Do You Have A SEO Question?

by John Hoff on November 16, 2008

The other day Akemi, author of the blog Yes To Me, asked me a few questions in regards to my SEO tips article which I thought deserved a better answer than a quick reply in the comment section.

If you have a question regarding SEO, please feel free to ask below.


What is duplicate content and how is it created?

Duplicate content is when different URLs show the exact same content. Many times, as in the case with most blogs, duplicate content is generated automatically.

Let’s take for example my article, 20.4 Ways People Scan Your Website. When Googlebot comes to my blog and collects and records a list of URLs on my site, it will notice the following URLs all contain the content of my 20.4 Ways People Scan Your Website article (links open in a new tab):

And when my article is new, you’ll also find it on my blog’s home page,

Okay, so ya got duplicate content, great. Your next question then is:

Why is duplicate content a bad thing?

The best way to think of Googlebot and Yahoo! Search is to think of them as if they were a real human who likes to read and organize everything in a logical order so they can remember it later. They may choose to come to your website today and crawl 500 URLs, but what if 200 of those pages crawled were duplicates?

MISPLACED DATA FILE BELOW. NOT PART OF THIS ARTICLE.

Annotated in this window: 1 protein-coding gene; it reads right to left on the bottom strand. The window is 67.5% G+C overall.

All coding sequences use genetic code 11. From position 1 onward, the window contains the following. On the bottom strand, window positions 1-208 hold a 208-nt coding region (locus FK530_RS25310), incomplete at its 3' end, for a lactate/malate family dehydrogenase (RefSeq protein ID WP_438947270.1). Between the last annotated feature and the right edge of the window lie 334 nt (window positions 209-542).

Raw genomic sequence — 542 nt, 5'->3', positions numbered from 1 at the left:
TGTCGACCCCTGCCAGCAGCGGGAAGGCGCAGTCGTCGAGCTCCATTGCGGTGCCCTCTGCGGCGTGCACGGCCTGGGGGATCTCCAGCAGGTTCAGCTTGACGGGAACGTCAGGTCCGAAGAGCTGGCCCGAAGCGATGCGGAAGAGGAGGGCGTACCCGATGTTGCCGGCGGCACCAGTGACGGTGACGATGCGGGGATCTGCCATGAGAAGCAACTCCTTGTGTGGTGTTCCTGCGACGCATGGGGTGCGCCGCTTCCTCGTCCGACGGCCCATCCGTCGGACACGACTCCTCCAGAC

That would suck, wouldn’t it?

Now imagine for a moment you purchased a 30 chapter novel you’ve been dying to read. On the first day you couldn’t put it down and read 6 chapters before retiring to bed. You have fuzzy warm thoughts all night dreaming you were the hero and when you wake up in the morning all you can think about is getting back to your book.

Everything’s great; the weather is gloomy and cold out, it’s your day off work, and the aroma of your favorite coffee brewing stimulates your senses.

You pick up your favorite book and continue reading from where you left off, however, something is terribly wrong. Chapter 7 is exactly the same as chapter 3 – word for word. Then chapter 8 is new . . . but chapter 9 is the exact same as chapter 1?

“Why would anyone write a book in such a way?” you ask yourself.

John Says:The takeaway here is this: don’t confuse our buddy Googlebot. Show him your content where you want him to see your content, otherwise, he might not like your site as much as he could. Make sense?

How does the Platinum SEO Pack plugin prevent it (duplicate content)?